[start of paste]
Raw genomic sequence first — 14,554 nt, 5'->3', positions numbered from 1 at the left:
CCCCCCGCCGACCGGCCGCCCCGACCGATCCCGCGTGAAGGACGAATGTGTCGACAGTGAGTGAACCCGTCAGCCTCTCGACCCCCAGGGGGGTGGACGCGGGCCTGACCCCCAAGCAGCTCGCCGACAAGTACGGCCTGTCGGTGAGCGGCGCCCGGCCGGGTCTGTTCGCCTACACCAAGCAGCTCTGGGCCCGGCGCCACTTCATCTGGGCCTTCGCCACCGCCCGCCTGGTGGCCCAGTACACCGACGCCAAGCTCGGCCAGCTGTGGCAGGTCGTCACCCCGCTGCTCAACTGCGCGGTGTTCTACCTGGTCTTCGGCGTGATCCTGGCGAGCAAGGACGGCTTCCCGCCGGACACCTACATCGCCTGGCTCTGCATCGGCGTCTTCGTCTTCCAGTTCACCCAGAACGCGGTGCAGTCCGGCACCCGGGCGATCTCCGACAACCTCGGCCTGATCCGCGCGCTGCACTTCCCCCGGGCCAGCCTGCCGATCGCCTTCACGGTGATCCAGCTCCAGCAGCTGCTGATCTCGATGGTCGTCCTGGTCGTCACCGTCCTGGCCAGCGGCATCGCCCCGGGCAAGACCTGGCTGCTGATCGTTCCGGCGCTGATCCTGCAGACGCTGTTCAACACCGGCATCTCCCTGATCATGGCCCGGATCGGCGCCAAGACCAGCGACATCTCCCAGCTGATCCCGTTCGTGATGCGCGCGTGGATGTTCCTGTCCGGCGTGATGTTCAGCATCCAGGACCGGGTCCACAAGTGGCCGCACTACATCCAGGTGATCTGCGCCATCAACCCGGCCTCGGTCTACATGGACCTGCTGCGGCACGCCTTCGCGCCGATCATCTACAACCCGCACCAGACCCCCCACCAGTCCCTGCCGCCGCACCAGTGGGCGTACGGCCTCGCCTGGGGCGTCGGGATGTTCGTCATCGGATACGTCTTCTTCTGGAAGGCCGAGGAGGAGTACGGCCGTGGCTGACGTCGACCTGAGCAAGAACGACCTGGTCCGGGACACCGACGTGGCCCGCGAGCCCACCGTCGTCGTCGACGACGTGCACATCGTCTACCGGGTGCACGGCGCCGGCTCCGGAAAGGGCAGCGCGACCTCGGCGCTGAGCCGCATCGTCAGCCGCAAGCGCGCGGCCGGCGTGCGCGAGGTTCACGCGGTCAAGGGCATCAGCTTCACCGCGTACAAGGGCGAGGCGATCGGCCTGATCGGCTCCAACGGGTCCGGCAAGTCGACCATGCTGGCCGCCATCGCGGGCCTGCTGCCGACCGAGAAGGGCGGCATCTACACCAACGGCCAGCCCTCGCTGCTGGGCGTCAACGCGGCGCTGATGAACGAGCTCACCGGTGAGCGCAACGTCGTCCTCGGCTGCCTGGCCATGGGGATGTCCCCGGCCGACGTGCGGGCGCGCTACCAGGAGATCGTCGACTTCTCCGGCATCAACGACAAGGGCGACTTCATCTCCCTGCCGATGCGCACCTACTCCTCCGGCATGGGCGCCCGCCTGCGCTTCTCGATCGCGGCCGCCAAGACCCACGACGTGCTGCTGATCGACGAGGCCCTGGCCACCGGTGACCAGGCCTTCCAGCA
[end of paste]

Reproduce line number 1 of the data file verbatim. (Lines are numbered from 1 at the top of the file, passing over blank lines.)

Raw genomic sequence first — 14,554 nt, 5'->3', positions numbered from 1 at the left: